Figure 3. The TestOps model of software testing

TestOps? What Does This Mean for Me?

Just the change in signal alone indicates a big shift in the testing profession and how we test software. But what does TestOps mean to the day-to-day work of the tester?

The roles of the Developer and Tester begin to change, with each looking more like the other:

  • The tester’s focus can be much less on the up-front testing and running of discrete functional test cases. Developers have always had responsibility for unit testing, but to enable testers to focus more on production and high context scenarios consider moving up-front functional testing to the developers. Put another way, a developer must use every available means to produce code free of low context bugs that can be found by running on his desktop.
  • Testers now need to focus on a Test Oriented Architecture (15) that enables us to collect and identify the right data signal. Testers need to create tools to run the tests in production, monitor the data signal, and analyse this signal. These are roles that look very dev-like.

The roles of Operations and Tester begin to change, similarly with each looking more like the other:

  • Testers are now focused on the live site- the traditional domain of operations. The tester’s skill is now applied in determining the connection between the data signal and product quality.
  • Whether scanning the production data signal or firing synthetic transactions, the tests we write now look a lot like monitors. Something Ops has been doing all along. The value test brings is in moving these monitors from heartbeats and simple scenarios to high context user affecting scenarios.

Across the major services, these changes are already taking place. At Facebook and Microsoft Bing, they practice combined engineering, with no separate test discipline. The goal is for developers to not only develop code but to also do all of the TestOps tasks above. This can be a difficult model to execute and will fail if engineers revert to “classic” developer responsibilities alone thus abdicating quality. A separate TestOps role can ensure quality is foremost even while blending this test role with Dev and Ops. Therefore Google, Amazon, and Microsoft services (other than Bing) instead maintain their test disciplines, but with high Dev to Test ratios from 3:1 to 8:1. A 1:1 ratio is not necessary as testers are no longer writing rafts of tests for each discrete feature and are instead focusing on tools and processes to harness the power of the data signal. Companies like and Google maintain central teams to further put Developers’ and Testers’ focus on the live site creating tools to make deployment and monitoring easier.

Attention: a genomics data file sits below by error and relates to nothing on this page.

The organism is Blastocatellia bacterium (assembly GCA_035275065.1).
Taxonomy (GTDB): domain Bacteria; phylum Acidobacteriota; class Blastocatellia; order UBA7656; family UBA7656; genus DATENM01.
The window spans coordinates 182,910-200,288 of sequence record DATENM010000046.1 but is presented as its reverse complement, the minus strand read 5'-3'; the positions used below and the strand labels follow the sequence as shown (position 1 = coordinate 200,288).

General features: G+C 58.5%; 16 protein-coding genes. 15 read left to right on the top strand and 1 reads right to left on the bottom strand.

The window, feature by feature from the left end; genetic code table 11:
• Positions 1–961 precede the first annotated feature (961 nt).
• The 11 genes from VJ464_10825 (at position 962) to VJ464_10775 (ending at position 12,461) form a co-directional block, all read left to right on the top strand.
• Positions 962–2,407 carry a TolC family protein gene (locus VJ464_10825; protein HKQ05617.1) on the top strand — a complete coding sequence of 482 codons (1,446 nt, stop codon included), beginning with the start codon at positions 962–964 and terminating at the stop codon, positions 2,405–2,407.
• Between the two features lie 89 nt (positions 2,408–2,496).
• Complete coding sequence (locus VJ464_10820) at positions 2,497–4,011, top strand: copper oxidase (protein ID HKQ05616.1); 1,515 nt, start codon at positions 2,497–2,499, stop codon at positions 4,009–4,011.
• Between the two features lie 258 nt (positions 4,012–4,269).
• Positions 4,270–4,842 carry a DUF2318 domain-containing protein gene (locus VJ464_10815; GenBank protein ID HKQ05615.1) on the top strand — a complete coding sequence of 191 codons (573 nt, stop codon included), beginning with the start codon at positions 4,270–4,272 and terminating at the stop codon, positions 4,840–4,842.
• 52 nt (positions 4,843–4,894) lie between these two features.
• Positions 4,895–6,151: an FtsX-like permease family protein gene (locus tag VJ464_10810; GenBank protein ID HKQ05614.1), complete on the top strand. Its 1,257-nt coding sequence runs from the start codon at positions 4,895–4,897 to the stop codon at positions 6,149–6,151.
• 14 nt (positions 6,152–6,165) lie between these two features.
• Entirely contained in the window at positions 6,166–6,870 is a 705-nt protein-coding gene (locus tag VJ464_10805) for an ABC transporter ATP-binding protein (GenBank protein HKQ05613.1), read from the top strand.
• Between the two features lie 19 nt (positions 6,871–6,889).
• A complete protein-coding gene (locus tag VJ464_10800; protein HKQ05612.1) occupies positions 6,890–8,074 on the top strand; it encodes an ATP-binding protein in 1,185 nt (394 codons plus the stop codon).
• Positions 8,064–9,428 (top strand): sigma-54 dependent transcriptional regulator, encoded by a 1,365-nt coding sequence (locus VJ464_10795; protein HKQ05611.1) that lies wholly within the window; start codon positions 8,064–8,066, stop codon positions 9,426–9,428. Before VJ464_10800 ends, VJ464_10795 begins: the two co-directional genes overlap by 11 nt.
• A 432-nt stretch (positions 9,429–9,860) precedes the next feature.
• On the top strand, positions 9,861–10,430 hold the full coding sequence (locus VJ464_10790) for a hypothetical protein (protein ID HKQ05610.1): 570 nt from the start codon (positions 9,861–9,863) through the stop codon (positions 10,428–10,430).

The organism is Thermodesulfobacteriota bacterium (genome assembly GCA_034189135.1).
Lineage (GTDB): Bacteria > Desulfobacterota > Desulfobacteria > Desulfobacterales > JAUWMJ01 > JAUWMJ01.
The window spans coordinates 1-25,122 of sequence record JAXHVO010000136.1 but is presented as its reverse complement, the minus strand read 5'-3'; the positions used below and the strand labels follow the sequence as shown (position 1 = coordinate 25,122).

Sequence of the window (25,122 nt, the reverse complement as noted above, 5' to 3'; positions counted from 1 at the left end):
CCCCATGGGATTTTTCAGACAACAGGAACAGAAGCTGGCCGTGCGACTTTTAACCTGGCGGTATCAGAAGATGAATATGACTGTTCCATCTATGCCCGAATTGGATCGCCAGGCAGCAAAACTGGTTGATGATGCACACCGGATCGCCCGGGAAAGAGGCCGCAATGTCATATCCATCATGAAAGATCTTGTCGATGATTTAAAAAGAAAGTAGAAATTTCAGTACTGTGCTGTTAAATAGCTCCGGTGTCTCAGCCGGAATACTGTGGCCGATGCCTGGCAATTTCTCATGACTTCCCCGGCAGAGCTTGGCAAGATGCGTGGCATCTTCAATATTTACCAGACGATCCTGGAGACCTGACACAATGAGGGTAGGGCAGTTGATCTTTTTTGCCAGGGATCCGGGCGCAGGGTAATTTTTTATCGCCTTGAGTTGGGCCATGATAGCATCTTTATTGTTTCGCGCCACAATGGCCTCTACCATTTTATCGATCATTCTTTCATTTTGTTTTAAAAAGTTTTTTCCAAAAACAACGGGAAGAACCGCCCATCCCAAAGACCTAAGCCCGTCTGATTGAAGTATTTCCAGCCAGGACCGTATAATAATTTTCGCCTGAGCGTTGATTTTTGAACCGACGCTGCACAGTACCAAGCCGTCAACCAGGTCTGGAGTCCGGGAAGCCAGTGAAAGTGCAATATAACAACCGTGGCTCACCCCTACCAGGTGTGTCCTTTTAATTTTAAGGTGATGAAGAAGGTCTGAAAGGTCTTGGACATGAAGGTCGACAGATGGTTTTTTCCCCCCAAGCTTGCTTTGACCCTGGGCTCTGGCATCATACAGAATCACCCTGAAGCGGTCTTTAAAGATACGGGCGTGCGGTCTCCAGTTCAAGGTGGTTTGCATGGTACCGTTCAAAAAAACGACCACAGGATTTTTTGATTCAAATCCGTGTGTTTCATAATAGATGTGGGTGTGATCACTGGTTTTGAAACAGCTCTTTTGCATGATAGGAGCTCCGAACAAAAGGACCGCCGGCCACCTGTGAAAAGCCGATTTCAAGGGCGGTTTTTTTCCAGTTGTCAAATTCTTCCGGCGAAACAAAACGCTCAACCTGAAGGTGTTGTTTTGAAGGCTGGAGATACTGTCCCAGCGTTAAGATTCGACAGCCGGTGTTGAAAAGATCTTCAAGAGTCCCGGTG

It’s All Test, It’s All Good

Yes, Testers can still test up-front. Black box and exploratory testing still add value and the traditional test model can still be applied. But depending on your product – especially if it is a service – the TestOps model using the big data signal can be your most powerful tool to assess software quality. In Test is Dead (16) Google’s Director of Engineering made the case that the data signal tells us if we built the right thing and that traditional testing is much less important. Test is not dead. The power of big data and the data signal will also tell us what we need to know about quality – not just did we build the right thing, but did we build it right.


  12. Edward Unpingco; Bug Miner; Internal Microsoft Presentation, Bing Quality Day Feb 11, 2011
  13. Experiences of Test Automation; Dorothy Graham; Jan 2012; ISBN 0321754069; Chapter: “Moving to the Cloud: The Evolution of TiP, Continuous Regression Testing in Production”; Ken Johnston, Felix Deschamps
  14. Google: Seattle Conference on Scalability: Lessons In Building Scalable Systems, Reza Behforooz [timestamp: 20:35]

Author Bio

Seth Eliot is Senior Knowledge Engineer for Microsoft Test Excellence focusing on driving best practices for services and cloud development and testing across the company. He previously was Senior Test Manager, most recently for the team solving exabyte storage and data processing challenges for Bing, and before that enabling developers to innovate by testing new ideas quickly with users “in production” with the Microsoft Experimentation Platform ( Testing in Production (TiP), software processes, cloud computing, and other topics are ruminated upon at Seth’s blog at and on Twitter (@setheliot). Prior to Microsoft, Seth applied his experience at delivering high-quality software services at where he led the Digital QA team to release Amazon MP3 download, Amazon Instant Video Streaming, and Kindle Services.